Dr. Michelle West

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Dr. West is a licensed clinical psychologist and director of the Program for Early Assessment, Care, and Study (PEACS). She has expertise in assessment and treatment of early psychosis, including early risk and first episode psychosis (FEP). She was previously the assistant director of an early psychosis program in Massachusetts (CEDAR Clinic, of Beth Israel Deaconess Medical Center – Harvard Medical School and the Brookline Center for Community Mental Health).  

Dr. West has experience working with psychosis spectrum symptoms in clinical, research, and forensic contexts, at all stages of development of these symptoms. Her research has investigated stigma and self-stigma of mental illness. Her current projects focus on understanding and treatment of clinical high risk for psychosis, including outcomes assessment for a coordinated specialty care treatment, developing a school/work treatment, and developing a treatment for co-occurring risk for self-harm. Her clinical and research interests include diagnosis and treatment with complex clinical presentations, cognitive behavioral therapy for psychosis (CBT-p), dialectical behavioral therapy (DBT), and assessment/collaborative management of suicide risk.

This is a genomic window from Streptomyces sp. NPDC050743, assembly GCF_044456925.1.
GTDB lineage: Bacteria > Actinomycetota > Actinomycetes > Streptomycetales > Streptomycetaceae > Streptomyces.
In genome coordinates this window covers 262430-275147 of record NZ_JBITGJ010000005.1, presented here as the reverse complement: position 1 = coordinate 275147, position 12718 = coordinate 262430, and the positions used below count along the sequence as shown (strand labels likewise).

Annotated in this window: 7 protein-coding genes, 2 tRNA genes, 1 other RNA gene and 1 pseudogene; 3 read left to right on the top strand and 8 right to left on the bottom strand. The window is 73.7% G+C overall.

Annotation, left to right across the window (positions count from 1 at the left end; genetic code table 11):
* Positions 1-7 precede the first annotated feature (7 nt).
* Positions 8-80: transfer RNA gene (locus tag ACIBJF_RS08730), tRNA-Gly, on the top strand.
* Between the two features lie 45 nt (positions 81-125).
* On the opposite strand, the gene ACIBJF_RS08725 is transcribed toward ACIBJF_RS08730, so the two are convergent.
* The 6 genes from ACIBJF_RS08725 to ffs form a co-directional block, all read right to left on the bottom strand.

Dr. West is an Assistant Professor at the University of Colorado – Anschutz Medical Campus. She was previously an Instructor in Psychology at Harvard Medical School and at Massachusetts Mental Health Center Public Psychiatry Division of the Beth Israel Deaconess Medical Center. Dr. West earned her undergraduate degree in psychology and philosophy at Colgate University, her master's in forensic psychology at John Jay College of Criminal Justice, and her doctorate in clinical psychology at the City University of New York Graduate Center at John Jay College of Criminal Justice.

 

Sarah M. Kennedy

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Sarah M. Kennedy is an Assistant Professor in the Department of Psychiatry at the University of Colorado School of Medicine. Her research focuses on the development, evaluation, and implementation of youth transdiagnostic interventions across settings. She is a developer and author of Unified Protocol for Transdiagnostic Treatment of Emotional Disorders in Children and Adolescents (UP-C/A) and has authored and co-edited several treatment manuals and workbooks. Dr. Kennedy has particular interest and expertise in adapting transdiagnostic, evidence-based interventions for acute psychiatric settings and community delivery, as well as in personalizing transdiagnostic interventions to optimize response. She has published widely in the areas of child anxiety and transdiagnostic interventions and regularly provides training and consultation on the UP-C and UP-A. She also provides clinical services and training at Children’s Hospital Colorado.

 

CIIRG

The Community Based Intervention and Implementation Research Group